Chemicals in medicines, food packaging, toys increase men’s chronic disease risk
*Taller, heavier males more predisposed to developing aggresive prostate cancer
Exposure to chemicals in medicines, food packaging and toys increases men’s risk of developing heart disease, type 2 diabetes and high blood pressure, new research reveals.
High levels of the chemicals, known as phthalates, in men’s urine is significantly associated with suffering from such chronic diseases, a study found.
It is unclear why phthalates cause disease, however, researchers believe it may be due to their effect on the body’s hormones, which regulate growth, metabolism and development.
Although the study was only conducted in men, the researchers expect similar outcomes to be true for women. Previous research has linked phthalates to hormonal changes, obesity, thyroid abnormalities, and reduced sperm count and mobility.
Scientists from the University of Adelaide and the South Australian and Medical Research Institute analysed 1,504 men aged between 39 and 84 from south Australia.
Their phthalate levels were determined by measuring urine samples collected in the morning before the men had eaten. Chronic disease prevalence was assessed through participant-completed questionnaires, laboratory diagnoses and inflammatory marker tests.
Results revealed a high phthalate exposure is significantly associated with an increased risk of heart disease, type 2 diabetes and high blood pressure.
Exposure to the chemicals is not linked to asthma or depression. The results were true even after the researchers adjusted for lifestyle factors that are known to increase the risk of chronic diseases, such as smoking, excessive alcohol consumption and being overweight or obese.
Although the study was only conducted in men, the researchers expect similar outcomes to be true for women. The findings were published in the journal Environmental Research.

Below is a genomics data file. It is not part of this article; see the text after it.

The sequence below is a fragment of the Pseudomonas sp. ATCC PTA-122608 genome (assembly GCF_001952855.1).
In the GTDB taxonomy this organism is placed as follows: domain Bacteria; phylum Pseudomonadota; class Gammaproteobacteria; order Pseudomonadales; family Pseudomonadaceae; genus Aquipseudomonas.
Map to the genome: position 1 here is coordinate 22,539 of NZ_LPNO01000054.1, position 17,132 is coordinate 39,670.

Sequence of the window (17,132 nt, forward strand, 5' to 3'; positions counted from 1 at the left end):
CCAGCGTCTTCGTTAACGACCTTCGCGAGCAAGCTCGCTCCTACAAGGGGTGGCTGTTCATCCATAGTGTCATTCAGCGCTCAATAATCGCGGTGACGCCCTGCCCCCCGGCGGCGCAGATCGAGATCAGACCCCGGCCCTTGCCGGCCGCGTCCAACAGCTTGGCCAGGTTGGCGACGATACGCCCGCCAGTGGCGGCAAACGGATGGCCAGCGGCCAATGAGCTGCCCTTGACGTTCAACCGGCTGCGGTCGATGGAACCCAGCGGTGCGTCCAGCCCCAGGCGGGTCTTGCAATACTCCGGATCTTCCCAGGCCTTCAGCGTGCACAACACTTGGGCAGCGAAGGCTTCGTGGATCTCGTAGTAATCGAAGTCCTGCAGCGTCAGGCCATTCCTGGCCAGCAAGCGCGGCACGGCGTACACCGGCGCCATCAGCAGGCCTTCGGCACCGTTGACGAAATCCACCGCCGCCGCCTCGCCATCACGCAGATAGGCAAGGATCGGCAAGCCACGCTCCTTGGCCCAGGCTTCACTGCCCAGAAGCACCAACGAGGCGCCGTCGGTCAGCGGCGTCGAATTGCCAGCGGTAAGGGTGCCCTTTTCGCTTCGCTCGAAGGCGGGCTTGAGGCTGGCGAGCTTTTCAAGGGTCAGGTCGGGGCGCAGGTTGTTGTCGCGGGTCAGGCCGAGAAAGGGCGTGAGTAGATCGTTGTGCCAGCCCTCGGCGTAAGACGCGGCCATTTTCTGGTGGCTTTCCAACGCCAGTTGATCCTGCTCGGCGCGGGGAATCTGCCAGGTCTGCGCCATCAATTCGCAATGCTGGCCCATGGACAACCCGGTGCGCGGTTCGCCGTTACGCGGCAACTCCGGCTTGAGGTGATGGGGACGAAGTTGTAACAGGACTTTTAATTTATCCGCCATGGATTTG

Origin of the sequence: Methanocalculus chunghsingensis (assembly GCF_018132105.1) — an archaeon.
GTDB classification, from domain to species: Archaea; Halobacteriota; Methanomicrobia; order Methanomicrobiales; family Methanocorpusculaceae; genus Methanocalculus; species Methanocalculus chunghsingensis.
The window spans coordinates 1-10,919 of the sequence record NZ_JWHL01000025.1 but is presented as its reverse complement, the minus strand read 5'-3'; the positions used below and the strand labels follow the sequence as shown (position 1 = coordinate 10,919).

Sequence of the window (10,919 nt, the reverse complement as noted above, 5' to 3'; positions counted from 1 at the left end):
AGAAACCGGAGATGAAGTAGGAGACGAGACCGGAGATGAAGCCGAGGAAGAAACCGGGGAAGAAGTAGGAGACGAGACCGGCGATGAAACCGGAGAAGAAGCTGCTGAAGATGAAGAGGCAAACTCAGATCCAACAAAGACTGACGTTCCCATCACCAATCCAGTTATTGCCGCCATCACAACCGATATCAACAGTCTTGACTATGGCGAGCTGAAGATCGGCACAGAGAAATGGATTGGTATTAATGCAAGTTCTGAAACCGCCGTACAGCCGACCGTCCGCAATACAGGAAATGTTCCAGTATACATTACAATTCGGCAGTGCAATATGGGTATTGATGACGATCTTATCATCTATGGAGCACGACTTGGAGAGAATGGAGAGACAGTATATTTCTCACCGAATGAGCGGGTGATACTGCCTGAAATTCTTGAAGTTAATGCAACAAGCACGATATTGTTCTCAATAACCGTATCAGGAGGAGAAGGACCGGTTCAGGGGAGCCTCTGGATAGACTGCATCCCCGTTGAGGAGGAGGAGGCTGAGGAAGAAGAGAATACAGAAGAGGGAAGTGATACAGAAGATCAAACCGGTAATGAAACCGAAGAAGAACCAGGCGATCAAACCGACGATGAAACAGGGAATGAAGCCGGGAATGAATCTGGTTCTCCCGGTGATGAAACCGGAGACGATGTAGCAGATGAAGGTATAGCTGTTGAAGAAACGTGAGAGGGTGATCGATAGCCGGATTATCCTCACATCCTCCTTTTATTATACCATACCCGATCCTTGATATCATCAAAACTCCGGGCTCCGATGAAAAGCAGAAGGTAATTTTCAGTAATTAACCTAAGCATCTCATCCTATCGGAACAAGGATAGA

Also, according to new study, aggressive prostate cancer risk is greater in men who are taller, heavier, or both, . New research demonstrates that taller men and those who are obese have a higher risk of more aggressive types of prostate cancer. The findings could help to provide fresh insight into how the disease works.
As with other types of cancer, treatments are available, but there are also a great number of questions still to answer about risk factors and disease progression.
Recently, a group of researchers from the University of Oxford in the United Kingdom (UK) decided to look at the relationship between height, obesity, and prostate cancer grade.
Previous research looking at the relationship between height, body mass index (BMI), and prostate cancer risk has produced varied results. Some early studies demonstrated an increased risk with BMI but not height, while others were inconclusive for both weight and height.
However, much of the earlier work did not split the data into cancer type. For instance, they did not take into account the stage (how far the tumor has spread) and the grade (how abnormal the tumor cells are). This U.K. research project is one of the first to differentiate between high-grade and advanced stage tumors.
Lead author Dr. Aurora Perez-Cornago and her team reopen the debate and take a fresh look at the relationship in more granular detail.
Data were taken from the European Prospective Investigation into Cancer and Nutrition, comprising 141,896 men from Denmark, Italy, Germany, Greece, the Netherlands, Spain, Sweden, and the U.K. The average age of the participants was 52.
In all, there were 7,024 incidences of prostate cancer, of which 726 were high-grade and 1,388 were in an advanced stage. There were also 934 deaths caused by prostate cancer.
Once the data had been analyzed, the team concluded that height was not linked with overall prostate cancer risk.
However, risk of high-grade disease and death from prostate cancer was linked to height: risk increased by 21 percent and 17 percent, respectively, with each additional 10 centimeters in height.
Why height might be a factor in prostate cancer is unclear.